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Archive for June 4th, 2009



Every Singaporean knows that Sir Stamford Raffles founded Singapore in 1819. Many may also know that he was a keen explorer of the flora and fauna of this region and have heard of the plant discovered in Indonesia that was named after him – the Raffles arnoldi, which has a flower famous for its enormous size and infamous for its smell of rotten meat. It is likely, though, that fewer Singaporeans have heard of another unusual plant, Nepenthes rafflesiana, discovered in Singapore and named after him, commonly known as the Raffles Pitcher Plant.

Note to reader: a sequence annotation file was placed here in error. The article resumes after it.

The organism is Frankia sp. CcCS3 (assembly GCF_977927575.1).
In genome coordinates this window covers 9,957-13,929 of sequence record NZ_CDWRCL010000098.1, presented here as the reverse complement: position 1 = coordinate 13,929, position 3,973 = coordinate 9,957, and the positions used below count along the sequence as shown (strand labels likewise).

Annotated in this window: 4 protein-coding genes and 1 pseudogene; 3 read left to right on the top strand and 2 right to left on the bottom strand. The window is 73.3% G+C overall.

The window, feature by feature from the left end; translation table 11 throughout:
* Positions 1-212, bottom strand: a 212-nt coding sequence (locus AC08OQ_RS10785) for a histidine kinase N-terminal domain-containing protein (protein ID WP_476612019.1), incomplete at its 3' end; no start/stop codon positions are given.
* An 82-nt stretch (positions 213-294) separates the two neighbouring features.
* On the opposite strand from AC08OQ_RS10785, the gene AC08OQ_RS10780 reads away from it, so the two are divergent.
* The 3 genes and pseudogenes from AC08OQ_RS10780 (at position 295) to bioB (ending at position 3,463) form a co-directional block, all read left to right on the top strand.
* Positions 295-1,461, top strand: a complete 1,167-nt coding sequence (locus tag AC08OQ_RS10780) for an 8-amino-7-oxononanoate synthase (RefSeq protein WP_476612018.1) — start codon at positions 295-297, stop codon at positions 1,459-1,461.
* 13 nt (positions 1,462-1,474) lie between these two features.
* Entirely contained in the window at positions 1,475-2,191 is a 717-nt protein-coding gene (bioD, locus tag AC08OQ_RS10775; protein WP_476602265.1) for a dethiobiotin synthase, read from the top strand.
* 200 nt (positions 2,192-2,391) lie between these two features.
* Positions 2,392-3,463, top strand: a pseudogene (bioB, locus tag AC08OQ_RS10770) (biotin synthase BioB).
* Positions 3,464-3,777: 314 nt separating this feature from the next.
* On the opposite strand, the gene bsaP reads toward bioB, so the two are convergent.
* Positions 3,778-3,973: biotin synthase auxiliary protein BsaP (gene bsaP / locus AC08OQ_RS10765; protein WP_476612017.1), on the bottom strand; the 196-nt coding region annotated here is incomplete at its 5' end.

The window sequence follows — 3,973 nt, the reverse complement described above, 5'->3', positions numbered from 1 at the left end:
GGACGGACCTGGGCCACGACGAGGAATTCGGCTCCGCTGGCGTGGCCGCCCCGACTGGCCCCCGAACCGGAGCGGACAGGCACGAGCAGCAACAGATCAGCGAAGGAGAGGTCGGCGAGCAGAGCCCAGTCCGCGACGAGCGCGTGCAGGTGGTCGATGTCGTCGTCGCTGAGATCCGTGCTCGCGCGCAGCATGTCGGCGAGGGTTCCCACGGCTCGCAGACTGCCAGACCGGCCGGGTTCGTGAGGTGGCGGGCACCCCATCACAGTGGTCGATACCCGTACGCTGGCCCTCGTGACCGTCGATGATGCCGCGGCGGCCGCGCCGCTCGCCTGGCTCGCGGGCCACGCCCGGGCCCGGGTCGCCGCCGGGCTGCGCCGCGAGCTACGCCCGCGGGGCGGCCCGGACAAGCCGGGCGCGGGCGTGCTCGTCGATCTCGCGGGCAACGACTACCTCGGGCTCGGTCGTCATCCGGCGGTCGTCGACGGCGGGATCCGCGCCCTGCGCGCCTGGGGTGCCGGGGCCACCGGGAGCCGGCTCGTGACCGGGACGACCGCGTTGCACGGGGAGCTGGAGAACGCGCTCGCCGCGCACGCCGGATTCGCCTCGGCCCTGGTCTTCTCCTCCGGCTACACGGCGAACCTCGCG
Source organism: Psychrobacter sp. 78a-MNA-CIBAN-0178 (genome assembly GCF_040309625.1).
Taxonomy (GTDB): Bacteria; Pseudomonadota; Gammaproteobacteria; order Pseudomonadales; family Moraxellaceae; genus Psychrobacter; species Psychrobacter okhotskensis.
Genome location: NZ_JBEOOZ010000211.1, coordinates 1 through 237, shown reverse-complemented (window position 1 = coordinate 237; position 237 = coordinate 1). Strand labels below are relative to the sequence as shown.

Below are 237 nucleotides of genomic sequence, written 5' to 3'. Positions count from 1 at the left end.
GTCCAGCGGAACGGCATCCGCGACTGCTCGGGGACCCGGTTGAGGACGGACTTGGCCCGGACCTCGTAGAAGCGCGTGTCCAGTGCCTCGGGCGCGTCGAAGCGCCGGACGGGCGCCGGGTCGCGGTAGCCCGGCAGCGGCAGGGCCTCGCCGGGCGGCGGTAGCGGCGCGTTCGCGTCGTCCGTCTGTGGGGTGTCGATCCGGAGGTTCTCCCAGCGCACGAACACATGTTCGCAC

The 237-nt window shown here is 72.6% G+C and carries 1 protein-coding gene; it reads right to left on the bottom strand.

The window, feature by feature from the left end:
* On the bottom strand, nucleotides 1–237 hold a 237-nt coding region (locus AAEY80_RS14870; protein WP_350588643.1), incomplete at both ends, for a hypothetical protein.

In this simple book, “Singapore Heritage: the Raffles Pitcher Plant”, Dr Tan Wee Kiat has innovatively communicated factual information by using stamps, phone cards, and currency notes. Readers receive an introduction to Singapore’s humble beginnings; learn that the Raffles Pitcher Plant is carnivorous, and that the plant is a living heritage that should be treasured by Singaporeans.

I recommend this book to all our students and teachers.

Professor Leo Tan

Director, National Institute of Education

Chairman, National Parks Board


Written by victorkoo

4 June, 2009 at 1:00 pm